||Re: Does this names mean witch?
||Gianfranco E. Tubino Bryce (guest, 188.8.131.52)
||October 29, 2004 at 2:47:53 PM
||Re: Does this names mean witch? by Anneza
"A witch's name is not the same as a name with the meaning: witch." I agree with you, but what I meant was that many people and non-trusty sites make the mistake and from their point of view you could understand it in that way, furthermore, many modern words and/or names have earned their current meaning in this way, I mean out of this mistake their original name has been twisted, to the point that it's one of the figures of speech or, I'm in a mistake by this latter declaration, it's not a figure of speech but very much alike to one, for example "casanova" actually means "new house" but due to certain character (I'm not sure whether fictional, historical or what) it has come to mean "womanizer" 'cause it was used by one...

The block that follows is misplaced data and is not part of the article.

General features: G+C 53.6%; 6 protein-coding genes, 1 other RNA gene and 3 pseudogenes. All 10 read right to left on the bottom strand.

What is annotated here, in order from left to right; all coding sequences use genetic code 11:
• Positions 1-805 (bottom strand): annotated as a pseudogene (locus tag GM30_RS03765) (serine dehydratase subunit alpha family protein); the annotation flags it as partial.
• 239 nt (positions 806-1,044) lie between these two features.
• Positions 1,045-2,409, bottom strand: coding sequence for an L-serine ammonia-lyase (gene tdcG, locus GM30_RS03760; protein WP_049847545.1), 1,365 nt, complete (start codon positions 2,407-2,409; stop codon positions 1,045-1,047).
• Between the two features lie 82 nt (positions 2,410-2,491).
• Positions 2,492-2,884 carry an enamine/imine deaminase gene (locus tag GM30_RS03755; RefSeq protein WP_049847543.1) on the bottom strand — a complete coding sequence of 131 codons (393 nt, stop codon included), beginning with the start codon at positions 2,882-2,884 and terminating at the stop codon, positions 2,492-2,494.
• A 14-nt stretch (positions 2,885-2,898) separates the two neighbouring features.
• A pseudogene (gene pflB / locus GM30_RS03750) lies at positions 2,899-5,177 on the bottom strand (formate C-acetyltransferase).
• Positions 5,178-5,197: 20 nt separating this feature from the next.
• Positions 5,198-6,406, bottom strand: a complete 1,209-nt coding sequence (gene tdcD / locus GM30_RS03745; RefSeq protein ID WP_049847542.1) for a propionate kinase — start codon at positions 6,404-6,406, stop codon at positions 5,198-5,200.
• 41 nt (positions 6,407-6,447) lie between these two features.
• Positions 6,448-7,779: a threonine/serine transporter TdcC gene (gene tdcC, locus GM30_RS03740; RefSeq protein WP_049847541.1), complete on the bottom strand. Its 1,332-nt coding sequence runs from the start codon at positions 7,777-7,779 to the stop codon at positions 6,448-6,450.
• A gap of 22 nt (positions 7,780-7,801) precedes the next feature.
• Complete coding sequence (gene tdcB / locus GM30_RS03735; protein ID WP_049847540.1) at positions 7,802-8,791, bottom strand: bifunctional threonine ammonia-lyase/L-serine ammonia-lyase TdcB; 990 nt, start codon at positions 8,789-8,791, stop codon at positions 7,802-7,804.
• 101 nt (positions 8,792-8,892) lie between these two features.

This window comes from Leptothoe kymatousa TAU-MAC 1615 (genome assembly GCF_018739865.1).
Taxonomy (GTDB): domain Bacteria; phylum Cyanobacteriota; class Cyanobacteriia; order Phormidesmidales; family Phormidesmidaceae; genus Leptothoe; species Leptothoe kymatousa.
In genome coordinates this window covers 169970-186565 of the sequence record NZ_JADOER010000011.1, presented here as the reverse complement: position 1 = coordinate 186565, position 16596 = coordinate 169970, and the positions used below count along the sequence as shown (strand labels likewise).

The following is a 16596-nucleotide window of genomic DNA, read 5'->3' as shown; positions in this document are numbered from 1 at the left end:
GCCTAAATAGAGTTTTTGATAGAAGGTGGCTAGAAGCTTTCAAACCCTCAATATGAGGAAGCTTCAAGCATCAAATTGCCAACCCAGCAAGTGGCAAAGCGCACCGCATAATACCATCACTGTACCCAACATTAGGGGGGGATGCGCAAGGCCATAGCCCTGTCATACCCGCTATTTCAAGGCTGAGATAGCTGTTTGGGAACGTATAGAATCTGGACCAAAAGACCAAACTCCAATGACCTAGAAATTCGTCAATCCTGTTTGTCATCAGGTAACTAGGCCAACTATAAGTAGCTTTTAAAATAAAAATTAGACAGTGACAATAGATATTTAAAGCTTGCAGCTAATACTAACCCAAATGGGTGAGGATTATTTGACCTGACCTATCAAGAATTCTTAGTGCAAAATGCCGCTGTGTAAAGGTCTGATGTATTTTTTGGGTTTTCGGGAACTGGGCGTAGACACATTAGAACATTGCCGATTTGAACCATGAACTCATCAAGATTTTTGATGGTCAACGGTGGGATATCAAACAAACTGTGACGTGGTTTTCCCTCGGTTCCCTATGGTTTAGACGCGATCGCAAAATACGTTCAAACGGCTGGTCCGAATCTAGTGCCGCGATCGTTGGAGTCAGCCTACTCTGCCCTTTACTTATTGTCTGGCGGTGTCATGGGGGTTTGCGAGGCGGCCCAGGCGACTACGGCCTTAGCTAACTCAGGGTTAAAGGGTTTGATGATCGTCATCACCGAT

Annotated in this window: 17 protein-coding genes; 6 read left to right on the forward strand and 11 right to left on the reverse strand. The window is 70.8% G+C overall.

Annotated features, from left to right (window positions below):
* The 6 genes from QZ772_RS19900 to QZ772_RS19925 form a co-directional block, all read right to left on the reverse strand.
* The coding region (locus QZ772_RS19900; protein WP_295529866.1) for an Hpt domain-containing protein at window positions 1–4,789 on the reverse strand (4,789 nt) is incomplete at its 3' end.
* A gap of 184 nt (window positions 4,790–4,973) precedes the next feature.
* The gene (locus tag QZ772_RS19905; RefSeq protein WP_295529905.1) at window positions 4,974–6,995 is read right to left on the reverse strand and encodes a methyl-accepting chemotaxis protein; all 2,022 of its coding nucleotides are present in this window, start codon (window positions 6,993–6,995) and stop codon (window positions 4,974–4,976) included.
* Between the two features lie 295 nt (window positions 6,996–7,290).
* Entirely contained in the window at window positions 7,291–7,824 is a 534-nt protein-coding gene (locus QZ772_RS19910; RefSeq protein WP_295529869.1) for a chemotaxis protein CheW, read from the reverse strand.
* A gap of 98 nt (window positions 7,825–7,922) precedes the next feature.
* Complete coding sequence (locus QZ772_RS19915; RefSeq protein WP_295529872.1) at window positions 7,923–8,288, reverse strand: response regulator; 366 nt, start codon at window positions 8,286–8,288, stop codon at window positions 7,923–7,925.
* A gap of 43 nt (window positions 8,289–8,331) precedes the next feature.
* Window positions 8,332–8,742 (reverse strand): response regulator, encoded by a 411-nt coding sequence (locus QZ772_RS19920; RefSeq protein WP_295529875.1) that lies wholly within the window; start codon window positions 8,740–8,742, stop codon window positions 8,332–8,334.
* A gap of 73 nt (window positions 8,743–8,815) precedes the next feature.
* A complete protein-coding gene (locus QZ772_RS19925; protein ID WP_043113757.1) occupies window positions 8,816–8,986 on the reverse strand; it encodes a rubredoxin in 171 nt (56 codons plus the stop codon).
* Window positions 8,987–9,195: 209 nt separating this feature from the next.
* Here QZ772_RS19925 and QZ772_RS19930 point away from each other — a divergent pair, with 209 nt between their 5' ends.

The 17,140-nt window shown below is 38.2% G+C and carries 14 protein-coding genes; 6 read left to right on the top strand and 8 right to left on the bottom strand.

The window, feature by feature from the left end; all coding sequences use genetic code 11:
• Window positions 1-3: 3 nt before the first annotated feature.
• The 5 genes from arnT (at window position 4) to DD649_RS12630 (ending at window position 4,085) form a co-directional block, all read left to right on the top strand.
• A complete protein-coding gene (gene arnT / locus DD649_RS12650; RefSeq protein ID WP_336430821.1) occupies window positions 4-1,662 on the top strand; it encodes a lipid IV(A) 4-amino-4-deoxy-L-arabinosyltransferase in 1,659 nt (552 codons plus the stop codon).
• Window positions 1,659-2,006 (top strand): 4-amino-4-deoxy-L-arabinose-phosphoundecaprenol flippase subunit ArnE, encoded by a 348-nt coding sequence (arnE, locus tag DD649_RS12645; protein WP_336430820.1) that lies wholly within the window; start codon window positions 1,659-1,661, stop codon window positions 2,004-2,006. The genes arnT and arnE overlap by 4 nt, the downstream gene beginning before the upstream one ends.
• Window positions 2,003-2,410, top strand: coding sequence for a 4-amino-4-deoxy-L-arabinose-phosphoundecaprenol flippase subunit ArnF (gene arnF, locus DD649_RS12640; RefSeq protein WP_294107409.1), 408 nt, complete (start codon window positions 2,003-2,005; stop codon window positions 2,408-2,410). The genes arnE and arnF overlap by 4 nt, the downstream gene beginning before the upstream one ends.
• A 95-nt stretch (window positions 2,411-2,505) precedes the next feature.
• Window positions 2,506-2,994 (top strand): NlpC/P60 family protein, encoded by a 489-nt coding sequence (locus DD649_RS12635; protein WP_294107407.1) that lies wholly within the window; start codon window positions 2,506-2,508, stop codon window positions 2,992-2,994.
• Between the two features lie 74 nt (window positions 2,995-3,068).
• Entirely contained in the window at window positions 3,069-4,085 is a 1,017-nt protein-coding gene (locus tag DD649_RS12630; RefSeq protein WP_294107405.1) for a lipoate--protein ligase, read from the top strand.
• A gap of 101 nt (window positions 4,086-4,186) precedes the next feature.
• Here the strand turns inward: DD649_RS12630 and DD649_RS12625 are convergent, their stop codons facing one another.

"As for a name that means: witch, I can't for the life of me imagine why anyone who believed in witchcraft would use one for a child" There are names which meanings pretty much akin to witch, some akin to faires and goddesses, even to demons, I can't hink of any right now but if a whol family believes in witchery and respects it as something special they might call their son or daughter "witch" as to mean they want him to be one, understanding "witch" in the sense of "wiz" ("wise" and "wizard" are etymologically linked) or "mage" (etymologically linked to another "positive" adjective)... Would someone call his/her child "warrior" were he/she not a warrior, probably, for it's something seen as positive, likewise he/she will call him so even if he were already one; why can`t "witch" be thought of as positive? just because it's not mainstream? Furthermore, names began not with children but with grown people, people who had already some form of living, a place to life and a way of being got the first real names and from these names came modern names and more often than not parents named (and still do) their child not knowing the meaning of the name just choosing it due to pronunciation aesthetics, respect for someone else or heritage... Someone could have been called "witch" either in a pejorative way or as a compliment, probably a tribe's shaman or a religious hermit, this would have sprung into a name essentially meaning "witch" which could itself be appealing to people due to it's meaning or, most probably, any of the reasons above stated... of course the point is that the name in question does not directly means "witch" that would be just "folk etymology". (I'm myself an agnostic so I deem witchcraft as nonsense yet I respect those who believe in it in the same way I respect Christians and it's my opinion that likewise Christians must respect wiccans and those who do believe and practice witchcraft and consider it sacred; furthermore I find these people given in a better way to their believe which is itself more nature-oriented and more humanistic, and whether they did or not human sacrifices that is very much debatable and polemic, what matters is that if they once did now they do no longer do so only in as much exceptions as there are exceptions in christianity, I mean, there are as much christian and monotheists cults which believe in assasination and human sacrifice as wiccans, pseudo-wiccans and satanists, and probably even more)... From this point onward the post begins to correspond to somewhere else in the forum... Doesn't it? or furthermore... to a different type of forum? Well, I wont say more on the theme 'cause it's already going onto the branches... I just wanted to state this... Bye everyone and good luck.
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